Justice continued

Since I published my last post only a couple of days ago, I have spent hours reading through various reactions to the event in Arizona and reactions to the reactions to the event. You may be asking yourself “what does this have to do with being a survivor?” These news events, political analyses, contradictory opinions and attempts to assign or deny responsibility, are events that affect us all as citizens. The voices and opinions we hear are those of Politicians, media pundits, political journalists and, occasionally from a survivor or a relative of one of the victims. It is in complex scenarios such as this that the truth and honest assessment gets lost in rhetoric and convenient hackneyed sound bites. And that is why those of us with real life experience, who have experienced losses, who have felt the pain of discrimination deserve to have our say in these very public issues. If we continue to leave the editorializing to the same old sources, we get the same old story, usually very black and white, narrowly focused and worst of all, divisive.
Last week on my website, I posted a bit about social responsibility, as an example of one of the facets of the Whole Person. That post was before the tragedy in Arizona, but I gave an example of a cause that has struck a chord with me recently and while I do not expect for anyone to jump on MY bandwagon, or anyone else’s for that matter, I do think it is important for those of us who have been excluded from the mainstream, who have known the despair of powerlessness and whose opinions and ideas have been dismissed to take an opportunity to reexamine our values. Many of us have been told by others for most of our lives what to believe; or worse we’ve been sheltered from the news and events of the outside world and denied the opportunity to form our own conclusions. I think that gaining access to information and taking the time to examine our own reactions is an essential part of rediscovering and reconstructing the women we want to be as we create our future. Not everyone will agree in their final conclusions, and that’s a good thing. Not everyone will find themselves passionately dedicated to a cause or a social agenda and that’s ok too. I am suggesting, however, that we take some time to learn about world events, especially those that may be foreign to us, as one of the many exercises in empowering ourselves and establishing our rightful place in society as Women of Wisdom, Strength and Resiliency.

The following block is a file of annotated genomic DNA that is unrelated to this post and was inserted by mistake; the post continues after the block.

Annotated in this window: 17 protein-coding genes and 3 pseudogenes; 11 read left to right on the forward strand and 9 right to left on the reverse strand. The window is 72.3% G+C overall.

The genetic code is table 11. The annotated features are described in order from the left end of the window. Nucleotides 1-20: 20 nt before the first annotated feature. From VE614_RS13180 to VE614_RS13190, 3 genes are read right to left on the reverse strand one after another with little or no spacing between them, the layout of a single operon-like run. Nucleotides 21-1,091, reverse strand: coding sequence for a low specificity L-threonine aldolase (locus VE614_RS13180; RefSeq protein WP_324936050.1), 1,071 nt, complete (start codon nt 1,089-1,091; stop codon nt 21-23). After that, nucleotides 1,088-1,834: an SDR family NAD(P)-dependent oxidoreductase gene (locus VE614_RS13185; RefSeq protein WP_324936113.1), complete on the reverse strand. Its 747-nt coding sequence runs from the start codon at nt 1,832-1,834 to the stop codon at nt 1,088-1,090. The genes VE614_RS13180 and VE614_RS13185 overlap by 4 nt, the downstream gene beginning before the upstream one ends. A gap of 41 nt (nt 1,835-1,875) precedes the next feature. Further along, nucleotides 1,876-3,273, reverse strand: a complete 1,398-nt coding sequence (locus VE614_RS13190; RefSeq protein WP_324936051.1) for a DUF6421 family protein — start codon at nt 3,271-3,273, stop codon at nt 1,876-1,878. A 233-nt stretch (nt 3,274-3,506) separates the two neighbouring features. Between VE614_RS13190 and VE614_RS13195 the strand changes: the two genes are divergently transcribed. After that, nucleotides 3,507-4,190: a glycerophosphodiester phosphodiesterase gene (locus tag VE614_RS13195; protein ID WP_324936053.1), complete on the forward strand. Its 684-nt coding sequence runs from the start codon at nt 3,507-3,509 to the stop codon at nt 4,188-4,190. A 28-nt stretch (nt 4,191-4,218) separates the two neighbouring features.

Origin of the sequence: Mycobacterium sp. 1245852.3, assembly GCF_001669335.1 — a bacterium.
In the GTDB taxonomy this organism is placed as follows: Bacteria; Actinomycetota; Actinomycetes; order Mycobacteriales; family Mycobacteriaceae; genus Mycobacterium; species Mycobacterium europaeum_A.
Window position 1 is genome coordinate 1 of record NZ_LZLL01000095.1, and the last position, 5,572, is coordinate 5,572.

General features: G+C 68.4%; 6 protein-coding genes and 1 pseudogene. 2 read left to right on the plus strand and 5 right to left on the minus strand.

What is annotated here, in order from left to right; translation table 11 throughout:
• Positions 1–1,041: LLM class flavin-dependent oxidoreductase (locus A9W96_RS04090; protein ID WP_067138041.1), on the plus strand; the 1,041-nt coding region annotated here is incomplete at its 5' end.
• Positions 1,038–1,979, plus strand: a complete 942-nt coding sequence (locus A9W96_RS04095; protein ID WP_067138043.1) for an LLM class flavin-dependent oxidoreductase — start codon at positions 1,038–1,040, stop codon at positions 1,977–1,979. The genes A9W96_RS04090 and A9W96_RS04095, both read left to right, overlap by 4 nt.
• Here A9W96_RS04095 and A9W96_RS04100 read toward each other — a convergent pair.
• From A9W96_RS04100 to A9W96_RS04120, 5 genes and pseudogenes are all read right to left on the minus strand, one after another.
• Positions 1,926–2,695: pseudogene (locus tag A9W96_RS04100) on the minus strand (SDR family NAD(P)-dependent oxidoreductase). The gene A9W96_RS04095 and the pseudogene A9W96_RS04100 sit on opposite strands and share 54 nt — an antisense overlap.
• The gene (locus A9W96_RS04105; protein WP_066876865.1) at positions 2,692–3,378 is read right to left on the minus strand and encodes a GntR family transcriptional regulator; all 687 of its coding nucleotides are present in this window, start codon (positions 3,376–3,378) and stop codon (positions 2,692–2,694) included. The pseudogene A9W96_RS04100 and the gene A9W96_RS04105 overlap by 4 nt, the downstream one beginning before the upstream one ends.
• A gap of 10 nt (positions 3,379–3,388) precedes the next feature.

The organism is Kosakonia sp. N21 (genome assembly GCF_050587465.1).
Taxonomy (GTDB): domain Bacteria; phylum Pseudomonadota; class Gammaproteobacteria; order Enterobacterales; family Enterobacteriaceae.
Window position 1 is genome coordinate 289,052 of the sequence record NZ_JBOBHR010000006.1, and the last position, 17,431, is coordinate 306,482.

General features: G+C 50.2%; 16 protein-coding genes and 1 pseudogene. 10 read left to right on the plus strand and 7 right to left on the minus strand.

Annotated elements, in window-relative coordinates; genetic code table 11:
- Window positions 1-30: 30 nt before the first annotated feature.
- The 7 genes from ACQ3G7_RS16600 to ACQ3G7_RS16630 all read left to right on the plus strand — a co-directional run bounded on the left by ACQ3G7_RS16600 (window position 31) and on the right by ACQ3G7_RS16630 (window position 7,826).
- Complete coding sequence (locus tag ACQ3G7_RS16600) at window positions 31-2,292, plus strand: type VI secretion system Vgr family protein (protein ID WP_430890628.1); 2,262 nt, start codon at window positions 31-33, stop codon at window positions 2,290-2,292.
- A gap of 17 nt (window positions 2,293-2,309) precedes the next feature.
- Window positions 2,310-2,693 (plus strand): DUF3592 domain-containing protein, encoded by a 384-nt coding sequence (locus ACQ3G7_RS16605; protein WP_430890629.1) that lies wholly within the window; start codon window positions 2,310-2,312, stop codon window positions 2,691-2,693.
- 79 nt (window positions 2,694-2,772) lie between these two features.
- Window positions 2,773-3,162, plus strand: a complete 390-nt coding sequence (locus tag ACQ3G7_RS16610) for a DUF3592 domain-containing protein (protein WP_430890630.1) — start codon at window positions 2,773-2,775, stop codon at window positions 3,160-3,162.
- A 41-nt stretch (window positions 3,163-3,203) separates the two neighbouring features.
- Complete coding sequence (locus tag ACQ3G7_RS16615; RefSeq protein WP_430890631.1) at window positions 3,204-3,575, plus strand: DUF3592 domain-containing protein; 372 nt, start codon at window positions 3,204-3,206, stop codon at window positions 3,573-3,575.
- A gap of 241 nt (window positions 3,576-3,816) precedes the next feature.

Knowledge, as they say IS power.
If you haven’t visited my future/developing business website http://www.whitewaveconsulting.org.I have begun a series addressing “the Whole Person” and the importance of recognizing our roles within different areas of our lives, social, spiritual, health and body, family, career and financial and community. It is still a work in progress but I always welcome support and feedback as I construct my dream piece by piece. It’s not a one woman job and my ultimate goal is to create a Community of survivors because we all have something that is unique to us that will create our own link the Chain of Wisdom that strengthens the Community.

© 2010 Nanakoosa’s Place, authored by Jennifer Hazard

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About nanakoosa

Me...I am a trained Advocate and Counselor with 20 years experience working with Youth and Families. My most recent employment brought me to the field of Domestic and Sexual Violence Counseling and support. I myself am a Survivor of violence and have been on both side of the service desk, which provides for a unique, often conflicting, theoretical orientation. I am a regular blogger, journal keeper and story teller. My current focus is to give voice to the experiences of survivors, to shine some light in the dark corners of family life where all the spiders and creepy things hide. I also enjoy writing about my unconventional childhood in the tumultuous 60's and am dabbling in memoir writing. I have three wonderful children, two fabulous granddaughters and an assortment of pets. View all posts by nanakoosa

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